Martin Tony Rice Monel Strings

Like most steel-string acoustic players, I don’t give a second thought to the fact that my instrument usually sports a set of bronze-wound strings. Indeed, the market doesn’t really offer alternatives, as pretty much all acoustic string makers focus on various formulations of bronze (though it should be noted that the core of most strings is, in fact, steel). The pleasant metallic ring of these strings is the sound we have come to associate with a toneful flattop.

Which is why I was surprised to learn some years ago that flatpicking legend Tony Rice actually prefers nickel-wound strings on his prewar D-28; bronze-wound strings ring too brightly on the famous dreadnought (a trait rarely attributed to rosewood guitars). Until recently, D’Aquisto manufactured Tony’s signature strings. I experimented with a set maybe six years ago, and while they didn’t sound bad, I wasn’t compelled to make a permanent switch from my usual preference for phosphor bronze.

Fast forward in time to 2013 — my D-28 and I are both a little older, and Martin has announced it is now offering Tony Rice signature strings. These new strings are made from Monel, a nickel alloy that Martin phased out in the 1970s (incidentally the same metal used in World War II dogtags). Eh, why not? Like picks, strings are a cheap and reversible way to experiment with your instrument’s tone.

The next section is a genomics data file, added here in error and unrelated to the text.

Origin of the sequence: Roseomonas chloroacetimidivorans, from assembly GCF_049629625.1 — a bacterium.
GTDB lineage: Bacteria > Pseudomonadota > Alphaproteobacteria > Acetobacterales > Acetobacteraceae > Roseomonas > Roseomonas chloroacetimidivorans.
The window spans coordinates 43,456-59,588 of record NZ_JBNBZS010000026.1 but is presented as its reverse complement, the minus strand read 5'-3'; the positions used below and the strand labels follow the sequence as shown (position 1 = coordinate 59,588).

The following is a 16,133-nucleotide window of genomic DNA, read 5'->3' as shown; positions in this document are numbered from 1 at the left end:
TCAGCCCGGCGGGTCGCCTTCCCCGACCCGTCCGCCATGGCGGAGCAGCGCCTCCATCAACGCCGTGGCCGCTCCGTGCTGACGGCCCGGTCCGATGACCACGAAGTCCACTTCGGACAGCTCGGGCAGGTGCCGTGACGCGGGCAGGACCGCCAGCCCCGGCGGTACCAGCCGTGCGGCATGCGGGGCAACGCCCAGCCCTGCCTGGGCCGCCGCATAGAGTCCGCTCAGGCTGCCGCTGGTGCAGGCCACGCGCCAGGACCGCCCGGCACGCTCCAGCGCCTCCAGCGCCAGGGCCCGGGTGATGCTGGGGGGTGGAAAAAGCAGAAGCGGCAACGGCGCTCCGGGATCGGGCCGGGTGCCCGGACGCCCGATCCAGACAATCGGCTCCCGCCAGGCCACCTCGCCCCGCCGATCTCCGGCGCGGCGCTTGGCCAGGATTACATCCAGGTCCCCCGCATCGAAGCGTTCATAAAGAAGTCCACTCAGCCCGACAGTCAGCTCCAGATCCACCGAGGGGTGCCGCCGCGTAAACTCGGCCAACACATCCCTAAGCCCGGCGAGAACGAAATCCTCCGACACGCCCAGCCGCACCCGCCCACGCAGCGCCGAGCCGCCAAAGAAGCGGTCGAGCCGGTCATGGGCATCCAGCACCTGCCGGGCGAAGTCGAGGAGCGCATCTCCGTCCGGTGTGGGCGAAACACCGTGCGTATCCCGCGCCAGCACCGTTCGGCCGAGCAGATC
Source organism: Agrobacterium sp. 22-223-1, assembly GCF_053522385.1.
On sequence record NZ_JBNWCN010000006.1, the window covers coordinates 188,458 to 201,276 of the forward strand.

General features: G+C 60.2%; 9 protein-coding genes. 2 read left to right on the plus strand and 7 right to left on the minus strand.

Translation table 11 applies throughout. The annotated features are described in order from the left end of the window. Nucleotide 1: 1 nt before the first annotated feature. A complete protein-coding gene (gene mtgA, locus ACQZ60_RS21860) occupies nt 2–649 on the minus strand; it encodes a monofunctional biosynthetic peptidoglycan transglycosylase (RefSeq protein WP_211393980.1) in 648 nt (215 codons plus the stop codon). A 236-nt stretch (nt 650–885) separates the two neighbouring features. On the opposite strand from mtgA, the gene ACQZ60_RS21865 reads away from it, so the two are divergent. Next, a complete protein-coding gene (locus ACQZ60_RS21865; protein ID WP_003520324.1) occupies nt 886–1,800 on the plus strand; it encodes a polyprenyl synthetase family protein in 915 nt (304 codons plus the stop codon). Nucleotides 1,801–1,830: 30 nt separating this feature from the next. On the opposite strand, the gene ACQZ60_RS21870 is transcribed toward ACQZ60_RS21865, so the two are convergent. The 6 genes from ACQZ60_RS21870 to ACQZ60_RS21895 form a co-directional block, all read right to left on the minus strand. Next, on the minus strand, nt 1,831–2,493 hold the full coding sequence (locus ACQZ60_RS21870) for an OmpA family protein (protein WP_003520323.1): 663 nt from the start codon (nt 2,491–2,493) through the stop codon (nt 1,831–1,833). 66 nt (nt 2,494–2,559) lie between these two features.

The signature sets only come in bluegrass-approved .013-.056, which is fine by me, but may be too heavy for players with softer fingertips or a small-bodied guitar with an easily overdriven top. As expected, the Monels do away with the the metallic zing associated with a new set of bronze strings, which is also consistent with my memory of the D’Aquistos. However, I have to say my first impression of the Monels is a bit more favorable — but I have a hunch that may have as much to do with the age of my guitar as the strings themselves.

My D-28 has (to my ears at least) opened up significantly in the past few years, and the Monels really let the tonewoods sound through; the voice is more wood, and less string. There is a loss of some dimensionality in the bass, which serves to even out the boomy tendencies of a dreadnought but may not be everyone’s cup of tea. The key takeaway though is that these strings are probably best suited to a mature instrument made from solid woods; newer guitars or laminate guitars are likely to sound disappointing (maybe even muted) with a set of Monels.

So will I be converting to Monel? Probably not at this point, as there are some qualities of bronze strings that I miss, particularly in terms of overtones and low end character. However, I’ll be keeping these strings in mind for future applications in which my dreadnought needs to be tamed or a less brash sound is preferable — perhaps vocal accompaniment, or certain recording applications. Another useful tool to have stowed away in the gig bag!

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